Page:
NEW YORK – If you ever get a chance to catch a performance by the YAI Players’ Theater of Dreams, jump at the chance. It’s a small group of dynamic, bold, funny and talented actors, singers and dancers. Oh, and by the way, they’re developmentally disabled.
I say “by the way” because their talent, self-confidence and sense of humor is what defines their performance, not their disability.
Idris Alston, who resembles a young Paul Robeson – tall, muscular and powerful, with a joyful smile – stands head and shoulders above everyone else. At first I thought that applied to his performance skills, too. It turns out, though, as good as he is, other members of the cast are equally gifted.
The YAI Players was created at the urging of a staff member who had a professional career in theater. The Players rehearse several times a week and have formed partnerships with other groups, including the Berkeley Carroll School, whose students performed with them here March 15.
The YAI motto is “I have dreams” and it was clear from the outset that not much could stop them from realizing those dreams. Idris opened the program, “God Bless the Child,” with a reading of Langston Hughes’ “I Dream a World,” which expresses a philosophy the YAI Players embrace.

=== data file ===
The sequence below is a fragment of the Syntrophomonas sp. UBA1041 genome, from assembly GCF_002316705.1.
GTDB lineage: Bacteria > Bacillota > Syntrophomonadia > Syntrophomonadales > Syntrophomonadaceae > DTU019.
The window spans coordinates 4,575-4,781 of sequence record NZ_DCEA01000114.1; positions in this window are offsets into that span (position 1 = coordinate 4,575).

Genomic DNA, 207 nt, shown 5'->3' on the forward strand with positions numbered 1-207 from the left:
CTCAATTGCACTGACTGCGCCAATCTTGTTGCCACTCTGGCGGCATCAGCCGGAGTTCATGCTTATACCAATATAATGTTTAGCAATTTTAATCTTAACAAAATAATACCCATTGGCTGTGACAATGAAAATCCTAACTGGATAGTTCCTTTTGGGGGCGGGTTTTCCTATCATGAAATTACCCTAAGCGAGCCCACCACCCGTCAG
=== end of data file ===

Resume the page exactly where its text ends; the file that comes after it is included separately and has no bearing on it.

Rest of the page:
Although every number was a delight, several stand out. One was Nicole’s (there were two Nicoles but, unfortunately, the program didn’t indicate which was which) rendition of Maya Angelou’s “Phenomenal Women.” It’s a toss-up who enjoyed it more, Nicole or the audience. The look of delight on her face as she looked directly into the audience and declared, “I’m a woman/Phenomenally/Phenomenal woman/That’s me,” was priceless.
“Hakuna Metata” from The Lion King involved the entire cast. Jeffrey Resnick as a lion cub showed a mischievous sense of humor. Short in stature but long on laughs and charisma, Jeffrey proved himself to be a real flirt who knows how to woo the women in the audience. A performer with a natural flair, he makes you chuckle just thinking about him – and laugh out loud watching his antics.
From start to finish “God Bless the Child” was funny, joyous and exhilarating. It would be even more exhilarating to see programs like this in cities across the country.
– Carolyn Rummel